Study warns even modest alcohol use may be unsafe
We know excessive drinking can cause health issues. However, many of us may be shocked to learn new information makes a strong link between alcohol and certain cancers. Also, the risks aren’t limited just to heavy or binge drinkers.
The American Society of Clinical Oncology (ASCO), which represents many of the nation’s top cancer doctors, warns that even modest use of alcohol may be unsafe.
One drink a day for women and two for men nearly doubles their risk for mouth and throat cancer. That modest drinking also brings a higher risk for colorectal cancers. Heavy drinkers face significantly higher risks for cancers of the voice box and liver — and, to a lesser extent, colorectal cancers.
What do we mean by moderate versus heavy or excessive drinking? That may be harder to answer than you’d think. For one thing, the amount of alcohol in beer, wine and distilled spirits varies widely.
For another, it’s often unclear what qualifies as a “standard drink.” By most measures it means:
- 5 ounces of wine (12 percent alcohol by volume)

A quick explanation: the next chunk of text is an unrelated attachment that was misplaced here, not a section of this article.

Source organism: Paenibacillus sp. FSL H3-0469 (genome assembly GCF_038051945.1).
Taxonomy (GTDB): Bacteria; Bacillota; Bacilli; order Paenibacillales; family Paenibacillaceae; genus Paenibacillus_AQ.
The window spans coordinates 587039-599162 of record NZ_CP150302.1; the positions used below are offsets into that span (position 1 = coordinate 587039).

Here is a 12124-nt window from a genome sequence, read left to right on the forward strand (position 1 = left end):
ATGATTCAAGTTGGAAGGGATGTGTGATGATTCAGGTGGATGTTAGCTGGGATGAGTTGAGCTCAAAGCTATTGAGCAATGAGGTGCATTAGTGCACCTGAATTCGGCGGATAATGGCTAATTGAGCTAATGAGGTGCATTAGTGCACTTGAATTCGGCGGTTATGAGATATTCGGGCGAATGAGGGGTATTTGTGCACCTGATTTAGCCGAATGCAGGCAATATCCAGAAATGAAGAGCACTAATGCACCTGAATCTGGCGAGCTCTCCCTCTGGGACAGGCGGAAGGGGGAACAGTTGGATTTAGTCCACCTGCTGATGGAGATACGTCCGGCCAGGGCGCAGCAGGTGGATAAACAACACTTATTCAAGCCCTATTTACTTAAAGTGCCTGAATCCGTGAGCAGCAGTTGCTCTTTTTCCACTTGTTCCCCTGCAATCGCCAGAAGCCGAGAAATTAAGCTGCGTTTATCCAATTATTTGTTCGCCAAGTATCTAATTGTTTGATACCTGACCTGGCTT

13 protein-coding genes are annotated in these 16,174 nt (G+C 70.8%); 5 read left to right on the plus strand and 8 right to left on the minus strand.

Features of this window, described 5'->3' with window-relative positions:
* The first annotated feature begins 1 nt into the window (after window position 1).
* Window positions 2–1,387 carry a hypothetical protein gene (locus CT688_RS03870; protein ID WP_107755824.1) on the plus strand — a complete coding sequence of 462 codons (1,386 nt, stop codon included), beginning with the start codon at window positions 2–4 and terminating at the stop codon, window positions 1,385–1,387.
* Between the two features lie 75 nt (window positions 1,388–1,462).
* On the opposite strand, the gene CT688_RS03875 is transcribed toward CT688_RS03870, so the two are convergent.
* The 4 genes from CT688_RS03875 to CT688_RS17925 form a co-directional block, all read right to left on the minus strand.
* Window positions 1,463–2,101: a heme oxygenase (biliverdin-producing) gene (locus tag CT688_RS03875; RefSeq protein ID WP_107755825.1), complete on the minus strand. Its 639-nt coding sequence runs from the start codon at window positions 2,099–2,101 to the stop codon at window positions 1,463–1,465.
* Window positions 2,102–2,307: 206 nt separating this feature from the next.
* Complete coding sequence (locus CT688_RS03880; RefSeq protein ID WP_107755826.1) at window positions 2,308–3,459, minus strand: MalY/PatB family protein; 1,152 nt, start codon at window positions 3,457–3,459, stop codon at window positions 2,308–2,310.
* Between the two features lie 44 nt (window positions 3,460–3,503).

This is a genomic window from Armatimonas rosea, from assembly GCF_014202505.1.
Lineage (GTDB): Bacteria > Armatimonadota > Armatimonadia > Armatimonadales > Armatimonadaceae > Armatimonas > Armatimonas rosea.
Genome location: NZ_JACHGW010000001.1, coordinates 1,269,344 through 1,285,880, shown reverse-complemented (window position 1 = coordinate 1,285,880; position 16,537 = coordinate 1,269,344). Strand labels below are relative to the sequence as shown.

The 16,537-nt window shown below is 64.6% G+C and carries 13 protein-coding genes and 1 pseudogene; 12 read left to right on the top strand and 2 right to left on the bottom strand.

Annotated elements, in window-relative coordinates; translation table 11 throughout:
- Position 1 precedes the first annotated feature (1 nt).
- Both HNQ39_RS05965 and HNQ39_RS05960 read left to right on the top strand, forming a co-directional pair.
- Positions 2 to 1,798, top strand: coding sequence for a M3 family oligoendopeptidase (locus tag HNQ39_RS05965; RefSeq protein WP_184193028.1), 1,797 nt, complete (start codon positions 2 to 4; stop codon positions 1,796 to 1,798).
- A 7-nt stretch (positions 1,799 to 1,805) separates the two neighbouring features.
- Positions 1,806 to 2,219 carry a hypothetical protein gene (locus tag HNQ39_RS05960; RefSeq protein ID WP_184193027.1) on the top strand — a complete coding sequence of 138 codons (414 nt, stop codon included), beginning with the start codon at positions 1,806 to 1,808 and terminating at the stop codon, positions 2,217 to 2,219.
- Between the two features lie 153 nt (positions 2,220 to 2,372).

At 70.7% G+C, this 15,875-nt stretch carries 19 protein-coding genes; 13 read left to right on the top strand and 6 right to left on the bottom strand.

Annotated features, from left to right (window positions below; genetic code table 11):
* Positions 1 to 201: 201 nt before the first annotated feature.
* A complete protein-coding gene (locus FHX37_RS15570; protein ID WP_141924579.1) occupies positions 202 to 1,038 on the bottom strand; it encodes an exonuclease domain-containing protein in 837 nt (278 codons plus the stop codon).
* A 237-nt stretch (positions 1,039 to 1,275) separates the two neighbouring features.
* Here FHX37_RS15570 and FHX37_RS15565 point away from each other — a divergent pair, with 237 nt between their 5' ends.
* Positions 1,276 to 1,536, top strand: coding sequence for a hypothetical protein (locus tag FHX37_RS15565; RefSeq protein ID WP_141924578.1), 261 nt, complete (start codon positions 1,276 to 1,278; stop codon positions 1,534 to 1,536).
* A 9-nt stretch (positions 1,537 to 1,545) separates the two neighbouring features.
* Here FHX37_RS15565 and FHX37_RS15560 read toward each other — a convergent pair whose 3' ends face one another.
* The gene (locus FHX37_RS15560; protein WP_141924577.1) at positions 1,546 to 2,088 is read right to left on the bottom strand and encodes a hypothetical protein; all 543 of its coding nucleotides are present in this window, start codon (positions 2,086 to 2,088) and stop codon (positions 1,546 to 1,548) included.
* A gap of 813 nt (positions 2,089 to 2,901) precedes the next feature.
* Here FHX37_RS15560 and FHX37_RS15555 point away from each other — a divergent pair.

- 12 ounces of beer (5 percent alcohol by volume)
- 1.5 ounces of distilled liquor (40 percent alcohol by volume).
Cancer and drinking link is a first for the ASCO
Various health organizations recommend no more than two drinks per day for men, and no more than one per day for women. Moreover, the key message for people who do not currently drink is: Don’t start.
An occasional cocktail or glass of wine may be unlikely to cause major trouble. That said, doctors need to have a full picture of a patient’s alcohol consumption.
“Drinking can cause cancer complications and negative treatment impacts, so it’s a crucial part of good patient care to assess alcohol use,” Dr. Azadi said.
Other research has looked at possible ties between drinking and cancer, but this statement is a first for ASCO. It is based on a review of earlier published studies.
Drinking plus smoking? Double whammy
One dire finding reported was that drinking paired with smoking creates a double health whammy. Cancer risks among those who drink alcohol and smoke cigarettes are much greater than the risks seen for those who only drink alcohol or only smoke cigarettes.
Dr. Azadi said this raises special concern in Kentucky, where youth and adult smoking rates routinely lead the country.
“Smoking is incredibly damaging to your health,” he said. “Smoking and alcohol use together create a toxic recipe for cancer.”
The good news is that drinking is a modifiable risk factor. Dr. Azadi points out that while more research is needed, targeted interventions can help change or prevent this behavior.
“We’ve done a great job using awareness, education and screenings to reduce risks associated with cancers of the lung, colon and breast,” Dr. Azadi said. “The cancer community can lead the way using these same strategies and resources to help stem alcohol abuse.